Page 2:A Brief Interlude: Phenom II Versus Core i5
Page 3:Phenom II X4 965 Black Edition: Vitals And Overclocking
Page 4:Test Setup And Benchmarks
Page 5:Benchmark Results: Synthetics
Page 6:Benchmark Results: A/V Encoding
Page 7:Benchmark Results: Productivity
Page 8:Benchmark Results: Far Cry 2 And Stalker
Page 9:Benchmark Results: Left 4 Dead And HAWX
Page 10:Power Consumption
Benchmark Results: Synthetics
Synthetic benchmarks are often forward-looking measures of performance that predict the direction of things as the software community gets better at taking advantage of today's hardware features. PCMark Vantage centers entirely on Windows Vista-based apps, though, so its results are actually a bit more meaningful than some of the unrealistically-demanding workloads seen in the past.
Here we see the Phenom II X4 965 trounce Intel’s Core 2 Quad Q9550S and even best the stock-clocked Core i7-920, which gets a nudge up to 2.8 GHz with Turbo Boost. Most interesting, though, is the fact that the overclocked Phenom II gains nothing, while the X4 965 is quite a bit faster than the X4 955 operating 200 MHz slower.
A gauge of gaming performance, 3DMark Vantage also favors the latest Phenom II in its overall suite score. The CPU AI and physics tests overwhelmingly favor the Core i7’s Nehalem micro-architecture.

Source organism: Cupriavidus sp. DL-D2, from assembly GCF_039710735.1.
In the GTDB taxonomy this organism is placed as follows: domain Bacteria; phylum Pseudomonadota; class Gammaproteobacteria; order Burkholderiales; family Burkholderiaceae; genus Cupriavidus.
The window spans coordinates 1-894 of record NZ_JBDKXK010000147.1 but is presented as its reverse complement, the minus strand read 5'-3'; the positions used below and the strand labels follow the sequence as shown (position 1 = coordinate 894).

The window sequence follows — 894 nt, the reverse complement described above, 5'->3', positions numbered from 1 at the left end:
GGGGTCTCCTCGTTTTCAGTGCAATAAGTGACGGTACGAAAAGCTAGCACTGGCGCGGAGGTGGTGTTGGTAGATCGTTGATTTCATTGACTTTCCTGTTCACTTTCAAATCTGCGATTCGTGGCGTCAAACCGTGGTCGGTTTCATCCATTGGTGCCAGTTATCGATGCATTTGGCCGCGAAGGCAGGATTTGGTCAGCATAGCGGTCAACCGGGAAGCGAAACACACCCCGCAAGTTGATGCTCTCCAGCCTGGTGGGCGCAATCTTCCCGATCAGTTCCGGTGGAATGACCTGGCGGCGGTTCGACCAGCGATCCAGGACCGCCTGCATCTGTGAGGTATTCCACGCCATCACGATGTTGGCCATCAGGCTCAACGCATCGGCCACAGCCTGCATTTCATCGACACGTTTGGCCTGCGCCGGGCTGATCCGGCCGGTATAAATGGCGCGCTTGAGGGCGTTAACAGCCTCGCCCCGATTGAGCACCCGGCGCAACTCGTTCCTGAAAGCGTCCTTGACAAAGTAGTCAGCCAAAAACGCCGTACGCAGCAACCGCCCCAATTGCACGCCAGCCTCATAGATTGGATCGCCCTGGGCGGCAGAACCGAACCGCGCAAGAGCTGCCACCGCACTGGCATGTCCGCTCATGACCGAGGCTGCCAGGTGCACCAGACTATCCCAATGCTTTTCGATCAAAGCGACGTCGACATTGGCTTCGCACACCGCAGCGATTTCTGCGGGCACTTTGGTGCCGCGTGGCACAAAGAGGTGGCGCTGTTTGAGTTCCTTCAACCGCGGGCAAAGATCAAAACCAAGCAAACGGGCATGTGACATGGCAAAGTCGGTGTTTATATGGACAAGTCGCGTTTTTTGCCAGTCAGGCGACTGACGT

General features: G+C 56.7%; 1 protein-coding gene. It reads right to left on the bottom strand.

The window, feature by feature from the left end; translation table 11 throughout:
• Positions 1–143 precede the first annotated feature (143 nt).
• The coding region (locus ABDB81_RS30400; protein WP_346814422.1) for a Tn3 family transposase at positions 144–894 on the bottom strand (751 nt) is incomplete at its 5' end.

Despite losing out to Core i7 in Sandra’s arithmetic tests, Phenom II dominates the multi-media metric.
Changing clock speed doesn’t really do anything to the Phenom’s memory bandwidth performance (although taking away one core seems to cost some throughput). Core i7 and its triple-channel memory controller serve up the biggest bandwidth numbers, while Core 2 Quad’s northbridge-based controller hampers performance in comparison. When pressed for an explanation as to why the triple-core Phenom II reflects less throughput, SiSoftware's engineers had this to say:
"Single-core test cases cannot utilize the full bandwidth of the integrated memory controller. It is an issue related to local resources in the internal tables of the core. You need to hold an entry in the table allocated to memory access until the memory returns with the data. Since the table size is limited, you can’t issue a new request to the memory subsystem until one of the previous requests is returned (only then you can allocate the table entry needed to hold the data). This problem would go away if you had an infinite number of entries."
- A Brief Interlude: Phenom II Versus Core i5
- Phenom II X4 965 Black Edition: Vitals And Overclocking
- Test Setup And Benchmarks
- Benchmark Results: Synthetics
- Benchmark Results: A/V Encoding
- Benchmark Results: Productivity
- Benchmark Results: Far Cry 2 And Stalker
- Benchmark Results: Left 4 Dead And HAWX
- Power Consumption